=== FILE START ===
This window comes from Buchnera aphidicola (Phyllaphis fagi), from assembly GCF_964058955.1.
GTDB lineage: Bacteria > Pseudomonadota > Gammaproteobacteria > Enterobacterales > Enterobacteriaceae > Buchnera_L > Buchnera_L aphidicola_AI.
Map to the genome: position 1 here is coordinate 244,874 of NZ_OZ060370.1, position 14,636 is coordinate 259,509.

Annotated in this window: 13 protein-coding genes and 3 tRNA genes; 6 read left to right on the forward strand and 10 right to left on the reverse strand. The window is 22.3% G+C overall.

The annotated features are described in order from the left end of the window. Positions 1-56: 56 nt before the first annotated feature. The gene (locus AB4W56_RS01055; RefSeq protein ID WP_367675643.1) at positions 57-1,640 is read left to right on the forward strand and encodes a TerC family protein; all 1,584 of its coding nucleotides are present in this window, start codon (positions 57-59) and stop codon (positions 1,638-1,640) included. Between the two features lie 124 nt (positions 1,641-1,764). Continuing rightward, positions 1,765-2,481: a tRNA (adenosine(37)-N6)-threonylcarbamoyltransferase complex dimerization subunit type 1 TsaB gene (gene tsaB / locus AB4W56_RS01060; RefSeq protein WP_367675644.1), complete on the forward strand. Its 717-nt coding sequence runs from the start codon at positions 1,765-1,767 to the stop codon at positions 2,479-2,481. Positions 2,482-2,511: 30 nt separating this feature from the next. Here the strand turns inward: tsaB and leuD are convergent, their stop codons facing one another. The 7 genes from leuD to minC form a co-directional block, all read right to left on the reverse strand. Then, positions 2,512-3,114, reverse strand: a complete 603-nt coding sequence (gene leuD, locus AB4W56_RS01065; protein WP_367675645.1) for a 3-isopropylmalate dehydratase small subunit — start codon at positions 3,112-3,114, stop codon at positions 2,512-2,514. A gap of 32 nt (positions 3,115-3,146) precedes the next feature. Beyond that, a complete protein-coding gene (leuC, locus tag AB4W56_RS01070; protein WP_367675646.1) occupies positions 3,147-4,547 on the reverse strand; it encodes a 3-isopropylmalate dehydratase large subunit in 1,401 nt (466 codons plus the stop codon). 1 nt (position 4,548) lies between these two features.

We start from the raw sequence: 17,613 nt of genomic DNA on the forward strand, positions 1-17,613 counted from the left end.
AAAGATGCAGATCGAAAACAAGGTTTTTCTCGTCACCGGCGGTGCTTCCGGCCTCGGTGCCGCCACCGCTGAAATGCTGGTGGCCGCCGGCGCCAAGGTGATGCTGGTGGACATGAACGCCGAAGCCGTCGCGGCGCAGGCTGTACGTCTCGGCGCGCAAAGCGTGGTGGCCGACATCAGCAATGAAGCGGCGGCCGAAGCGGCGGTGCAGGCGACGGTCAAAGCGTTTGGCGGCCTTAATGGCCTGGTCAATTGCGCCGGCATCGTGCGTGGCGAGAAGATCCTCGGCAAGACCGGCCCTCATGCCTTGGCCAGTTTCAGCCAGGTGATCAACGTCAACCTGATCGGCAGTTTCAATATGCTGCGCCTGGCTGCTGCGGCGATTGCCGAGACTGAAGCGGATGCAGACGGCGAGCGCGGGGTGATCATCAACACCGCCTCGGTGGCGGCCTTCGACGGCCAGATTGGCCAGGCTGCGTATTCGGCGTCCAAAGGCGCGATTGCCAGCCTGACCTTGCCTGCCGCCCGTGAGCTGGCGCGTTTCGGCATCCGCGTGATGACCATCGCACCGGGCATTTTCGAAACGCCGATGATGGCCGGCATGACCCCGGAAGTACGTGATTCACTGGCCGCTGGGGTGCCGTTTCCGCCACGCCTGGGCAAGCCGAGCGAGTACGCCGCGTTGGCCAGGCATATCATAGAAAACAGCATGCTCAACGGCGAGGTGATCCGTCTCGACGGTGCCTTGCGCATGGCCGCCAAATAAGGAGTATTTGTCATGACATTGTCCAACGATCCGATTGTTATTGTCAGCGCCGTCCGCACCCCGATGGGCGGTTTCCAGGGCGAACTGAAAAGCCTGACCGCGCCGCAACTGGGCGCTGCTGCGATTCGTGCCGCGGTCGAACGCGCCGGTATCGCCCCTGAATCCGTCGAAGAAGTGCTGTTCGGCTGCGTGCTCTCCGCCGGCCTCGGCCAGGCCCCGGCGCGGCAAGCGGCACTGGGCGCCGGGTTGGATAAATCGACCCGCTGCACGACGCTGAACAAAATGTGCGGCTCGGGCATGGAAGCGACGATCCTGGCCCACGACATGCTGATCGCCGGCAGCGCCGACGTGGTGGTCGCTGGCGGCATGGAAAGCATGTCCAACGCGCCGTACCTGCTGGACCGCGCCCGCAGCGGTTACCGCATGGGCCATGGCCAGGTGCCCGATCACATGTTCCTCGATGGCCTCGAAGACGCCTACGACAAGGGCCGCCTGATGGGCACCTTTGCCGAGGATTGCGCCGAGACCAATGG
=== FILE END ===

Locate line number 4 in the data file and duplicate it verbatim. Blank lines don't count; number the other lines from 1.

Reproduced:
Annotated in this window: 13 protein-coding genes and 3 tRNA genes; 6 read left to right on the forward strand and 10 right to left on the reverse strand. The window is 22.3% G+C overall.